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              COVID-19: consider cytokine storm syndromes and immunosuppression

              As of March 12, 2020, coronavirus disease 2019 (COVID-19) has been confirmed in 125 048 people worldwide, carrying a mortality of approximately 3·7%, 1 compared with a mortality rate of less than 1% from influenza. There is an urgent need for effective treatment. Current focus has been on the development of novel therapeutics, including antivirals and vaccines. Accumulating evidence suggests that a subgroup of patients with severe COVID-19 might have a cytokine storm syndrome. We recommend identification and treatment of hyperinflammation using existing, approved therapies with proven safety profiles to address the immediate need to reduce the rising mortality. Current management of COVID-19 is supportive, and respiratory failure from acute respiratory distress syndrome (ARDS) is the leading cause of mortality. 2 Secondary haemophagocytic lymphohistiocytosis (sHLH) is an under-recognised, hyperinflammatory syndrome characterised by a fulminant and fatal hypercytokinaemia with multiorgan failure. In adults, sHLH is most commonly triggered by viral infections 3 and occurs in 3·7–4·3% of sepsis cases. 4 Cardinal features of sHLH include unremitting fever, cytopenias, and hyperferritinaemia; pulmonary involvement (including ARDS) occurs in approximately 50% of patients. 5 A cytokine profile resembling sHLH is associated with COVID-19 disease severity, characterised by increased interleukin (IL)-2, IL-7, granulocyte-colony stimulating factor, interferon-γ inducible protein 10, monocyte chemoattractant protein 1, macrophage inflammatory protein 1-α, and tumour necrosis factor-α. 6 Predictors of fatality from a recent retrospective, multicentre study of 150 confirmed COVID-19 cases in Wuhan, China, included elevated ferritin (mean 1297·6 ng/ml in non-survivors vs 614·0 ng/ml in survivors; p 39·4°C 49 Organomegaly None 0 Hepatomegaly or splenomegaly 23 Hepatomegaly and splenomegaly 38 Number of cytopenias * One lineage 0 Two lineages 24 Three lineages 34 Triglycerides (mmol/L) 4·0 mmol/L 64 Fibrinogen (g/L) >2·5 g/L 0 ≤2·5 g/L 30 Ferritin ng/ml 6000 ng/ml 50 Serum aspartate aminotransferase <30 IU/L 0 ≥30 IU/L 19 Haemophagocytosis on bone marrow aspirate No 0 Yes 35 Known immunosuppression † No 0 Yes 18 The Hscore 11 generates a probability for the presence of secondary HLH. HScores greater than 169 are 93% sensitive and 86% specific for HLH. Note that bone marrow haemophagocytosis is not mandatory for a diagnosis of HLH. HScores can be calculated using an online HScore calculator. 11 HLH=haemophagocytic lymphohistiocytosis. * Defined as either haemoglobin concentration of 9·2 g/dL or less (≤5·71 mmol/L), a white blood cell count of 5000 white blood cells per mm3 or less, or platelet count of 110 000 platelets per mm3 or less, or all of these criteria combined. † HIV positive or receiving longterm immunosuppressive therapy (ie, glucocorticoids, cyclosporine, azathioprine).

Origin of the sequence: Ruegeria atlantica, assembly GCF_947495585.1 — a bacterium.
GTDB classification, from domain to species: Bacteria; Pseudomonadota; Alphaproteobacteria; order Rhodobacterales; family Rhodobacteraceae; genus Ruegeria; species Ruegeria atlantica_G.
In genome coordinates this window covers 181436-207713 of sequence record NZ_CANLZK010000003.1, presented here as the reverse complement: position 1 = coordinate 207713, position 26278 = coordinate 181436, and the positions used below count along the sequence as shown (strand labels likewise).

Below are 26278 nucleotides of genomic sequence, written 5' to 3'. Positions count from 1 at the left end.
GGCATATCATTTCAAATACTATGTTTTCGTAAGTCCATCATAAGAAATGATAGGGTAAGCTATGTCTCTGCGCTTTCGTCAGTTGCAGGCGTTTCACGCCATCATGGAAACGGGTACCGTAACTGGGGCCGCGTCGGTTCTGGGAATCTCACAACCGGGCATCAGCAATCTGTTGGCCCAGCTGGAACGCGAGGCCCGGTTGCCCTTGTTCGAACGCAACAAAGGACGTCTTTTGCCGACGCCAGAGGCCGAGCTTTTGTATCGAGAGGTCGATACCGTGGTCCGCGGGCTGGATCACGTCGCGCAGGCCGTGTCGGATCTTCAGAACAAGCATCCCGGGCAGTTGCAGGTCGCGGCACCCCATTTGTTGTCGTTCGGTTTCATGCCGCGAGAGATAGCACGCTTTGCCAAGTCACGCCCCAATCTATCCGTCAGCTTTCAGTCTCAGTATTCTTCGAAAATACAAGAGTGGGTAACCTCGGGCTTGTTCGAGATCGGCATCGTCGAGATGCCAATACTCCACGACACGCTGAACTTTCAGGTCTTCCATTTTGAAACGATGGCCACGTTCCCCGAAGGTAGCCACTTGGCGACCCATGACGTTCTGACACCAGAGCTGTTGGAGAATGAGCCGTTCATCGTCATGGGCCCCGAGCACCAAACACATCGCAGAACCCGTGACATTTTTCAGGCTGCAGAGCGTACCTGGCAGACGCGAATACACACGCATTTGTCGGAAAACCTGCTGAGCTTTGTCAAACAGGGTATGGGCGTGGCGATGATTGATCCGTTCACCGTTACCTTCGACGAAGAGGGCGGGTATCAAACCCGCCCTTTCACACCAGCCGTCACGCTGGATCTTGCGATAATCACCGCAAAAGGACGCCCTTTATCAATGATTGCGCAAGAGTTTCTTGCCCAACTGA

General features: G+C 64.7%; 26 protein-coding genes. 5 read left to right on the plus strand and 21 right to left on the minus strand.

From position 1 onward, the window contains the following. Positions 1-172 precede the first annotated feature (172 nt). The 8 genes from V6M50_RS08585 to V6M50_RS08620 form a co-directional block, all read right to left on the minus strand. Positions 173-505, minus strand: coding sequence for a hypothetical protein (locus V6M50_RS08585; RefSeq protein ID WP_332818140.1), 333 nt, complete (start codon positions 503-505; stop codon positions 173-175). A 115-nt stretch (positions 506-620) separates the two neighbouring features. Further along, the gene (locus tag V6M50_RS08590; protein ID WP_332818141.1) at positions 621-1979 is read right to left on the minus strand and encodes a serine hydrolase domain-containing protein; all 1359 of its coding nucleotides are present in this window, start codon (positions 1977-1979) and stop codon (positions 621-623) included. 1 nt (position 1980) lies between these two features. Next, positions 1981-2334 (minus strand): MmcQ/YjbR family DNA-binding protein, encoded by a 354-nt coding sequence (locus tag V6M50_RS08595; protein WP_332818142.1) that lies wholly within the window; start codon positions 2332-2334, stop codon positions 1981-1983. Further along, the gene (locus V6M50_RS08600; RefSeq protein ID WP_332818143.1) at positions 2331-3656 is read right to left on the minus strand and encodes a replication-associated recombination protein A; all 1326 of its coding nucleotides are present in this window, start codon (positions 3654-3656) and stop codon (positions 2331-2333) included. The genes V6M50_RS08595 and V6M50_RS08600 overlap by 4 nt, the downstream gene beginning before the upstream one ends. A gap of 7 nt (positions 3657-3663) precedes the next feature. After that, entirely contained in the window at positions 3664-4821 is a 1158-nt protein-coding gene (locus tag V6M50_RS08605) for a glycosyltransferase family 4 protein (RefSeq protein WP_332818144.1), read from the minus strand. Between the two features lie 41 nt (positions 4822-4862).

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                Author and article information

                Contributors
                cqmdwyz@163.com
                lys@cqu.edu.cn
                Journal
                Signal Transduct Target Ther
                Signal Transduct Target Ther
                Signal Transduction and Targeted Therapy
                Nature Publishing Group UK (London )
                2095-9907
                2059-3635
                12 July 2021
                12 July 2021
                2021
                : 6
                : 263
                Affiliations
                [1 ]GRID grid.190737.b, ISNI 0000 0001 0154 0904, Department of Medical Oncology, , Chongqing University Cancer Hospital, ; Chongqing, China
                [2 ]GRID grid.190737.b, ISNI 0000 0001 0154 0904, Department of Radiotherapy, , Chongqing University Cancer Hospital, ; Chongqing, China
                Article
                658
                10.1038/s41392-021-00658-5
                8273155
                34248142
                79d07f79-d492-4d58-ba15-ef03e0c90e29
                © The Author(s) 2021

                Open Access This article is licensed under a Creative Commons Attribution 4.0 International License, which permits use, sharing, adaptation, distribution and reproduction in any medium or format, as long as you give appropriate credit to the original author(s) and the source, provide a link to the Creative Commons license, and indicate if changes were made. The images or other third party material in this article are included in the article’s Creative Commons license, unless indicated otherwise in a credit line to the material. If material is not included in the article’s Creative Commons license and your intended use is not permitted by statutory regulation or exceeds the permitted use, you will need to obtain permission directly from the copyright holder. To view a copy of this license, visit http://creativecommons.org/licenses/by/4.0/.

                History
                : 3 January 2021
                : 11 May 2021
                : 23 May 2021
                Funding
                Funded by: FundRef https://doi.org/10.13039/501100010904, National Science Foundation of China | Major International Joint Research Programme;
                Award ID: 81920108027
                Award Recipient :
                Categories
                Review Article
                Custom metadata
                © The Author(s) 2021

                tumour immunology
                tumour immunology